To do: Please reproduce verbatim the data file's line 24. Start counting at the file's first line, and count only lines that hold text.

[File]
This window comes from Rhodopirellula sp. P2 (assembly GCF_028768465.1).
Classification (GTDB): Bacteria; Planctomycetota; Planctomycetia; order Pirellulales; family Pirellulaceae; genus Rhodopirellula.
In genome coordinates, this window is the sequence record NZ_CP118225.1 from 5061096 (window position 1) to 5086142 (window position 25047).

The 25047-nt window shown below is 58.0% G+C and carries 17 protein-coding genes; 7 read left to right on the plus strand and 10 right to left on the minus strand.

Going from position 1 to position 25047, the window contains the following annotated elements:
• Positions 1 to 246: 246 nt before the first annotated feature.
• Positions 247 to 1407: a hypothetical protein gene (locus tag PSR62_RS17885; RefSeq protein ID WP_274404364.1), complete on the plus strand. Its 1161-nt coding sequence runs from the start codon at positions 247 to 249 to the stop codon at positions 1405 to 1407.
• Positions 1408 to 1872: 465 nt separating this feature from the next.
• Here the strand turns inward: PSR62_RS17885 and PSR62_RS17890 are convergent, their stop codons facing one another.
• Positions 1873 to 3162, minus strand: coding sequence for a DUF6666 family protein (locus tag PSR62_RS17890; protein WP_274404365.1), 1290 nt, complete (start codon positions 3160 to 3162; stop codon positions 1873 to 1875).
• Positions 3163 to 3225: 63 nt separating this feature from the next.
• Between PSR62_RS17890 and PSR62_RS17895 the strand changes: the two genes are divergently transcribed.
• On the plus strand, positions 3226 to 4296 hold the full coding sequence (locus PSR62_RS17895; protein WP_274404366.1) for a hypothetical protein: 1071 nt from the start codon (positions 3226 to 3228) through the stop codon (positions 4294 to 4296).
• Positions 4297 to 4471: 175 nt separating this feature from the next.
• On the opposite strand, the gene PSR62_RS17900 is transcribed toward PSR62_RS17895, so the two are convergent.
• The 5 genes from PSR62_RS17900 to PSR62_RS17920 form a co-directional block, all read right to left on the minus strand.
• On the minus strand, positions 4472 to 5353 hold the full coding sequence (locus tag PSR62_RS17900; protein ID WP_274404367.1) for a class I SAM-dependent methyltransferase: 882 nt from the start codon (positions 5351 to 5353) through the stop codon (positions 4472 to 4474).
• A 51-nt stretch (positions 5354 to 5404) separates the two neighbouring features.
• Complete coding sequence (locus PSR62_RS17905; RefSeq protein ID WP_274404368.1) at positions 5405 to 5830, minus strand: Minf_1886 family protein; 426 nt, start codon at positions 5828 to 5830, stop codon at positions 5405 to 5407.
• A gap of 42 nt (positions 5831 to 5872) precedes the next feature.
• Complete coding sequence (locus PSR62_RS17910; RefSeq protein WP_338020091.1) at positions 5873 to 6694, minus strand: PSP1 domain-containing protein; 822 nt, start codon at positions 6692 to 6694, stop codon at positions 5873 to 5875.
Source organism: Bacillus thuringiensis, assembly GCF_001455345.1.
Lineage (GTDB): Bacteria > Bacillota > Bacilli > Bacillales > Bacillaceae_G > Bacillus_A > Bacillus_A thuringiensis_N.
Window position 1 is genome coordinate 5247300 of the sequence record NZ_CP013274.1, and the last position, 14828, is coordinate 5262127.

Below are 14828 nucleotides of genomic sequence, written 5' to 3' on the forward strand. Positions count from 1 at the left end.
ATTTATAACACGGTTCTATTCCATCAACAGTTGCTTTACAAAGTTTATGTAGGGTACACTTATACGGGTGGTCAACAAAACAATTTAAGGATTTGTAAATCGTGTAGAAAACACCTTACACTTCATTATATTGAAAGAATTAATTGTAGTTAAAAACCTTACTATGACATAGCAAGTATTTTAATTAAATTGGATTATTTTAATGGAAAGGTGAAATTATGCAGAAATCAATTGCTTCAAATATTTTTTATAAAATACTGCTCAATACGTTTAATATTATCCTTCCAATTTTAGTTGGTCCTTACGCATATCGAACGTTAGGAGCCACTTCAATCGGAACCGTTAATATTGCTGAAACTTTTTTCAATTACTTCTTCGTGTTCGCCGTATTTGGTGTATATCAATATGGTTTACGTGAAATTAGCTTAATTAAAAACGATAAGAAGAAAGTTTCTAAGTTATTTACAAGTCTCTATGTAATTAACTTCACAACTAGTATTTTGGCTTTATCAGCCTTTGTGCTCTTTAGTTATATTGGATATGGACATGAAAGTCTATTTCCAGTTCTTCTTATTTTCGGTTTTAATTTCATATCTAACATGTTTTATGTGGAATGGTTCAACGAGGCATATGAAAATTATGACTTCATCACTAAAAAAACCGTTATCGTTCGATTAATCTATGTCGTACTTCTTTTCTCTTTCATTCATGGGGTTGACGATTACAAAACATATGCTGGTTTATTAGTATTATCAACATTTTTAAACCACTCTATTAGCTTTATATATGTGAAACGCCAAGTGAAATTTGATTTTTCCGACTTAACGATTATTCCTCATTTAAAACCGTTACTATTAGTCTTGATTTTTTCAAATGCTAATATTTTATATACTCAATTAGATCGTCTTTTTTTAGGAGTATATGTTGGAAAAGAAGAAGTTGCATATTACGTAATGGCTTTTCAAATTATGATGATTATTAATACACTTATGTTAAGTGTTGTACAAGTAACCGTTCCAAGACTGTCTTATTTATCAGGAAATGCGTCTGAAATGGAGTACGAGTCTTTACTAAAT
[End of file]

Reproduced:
Window position 1 is genome coordinate 5247300 of the sequence record NZ_CP013274.1, and the last position, 14828, is coordinate 5262127.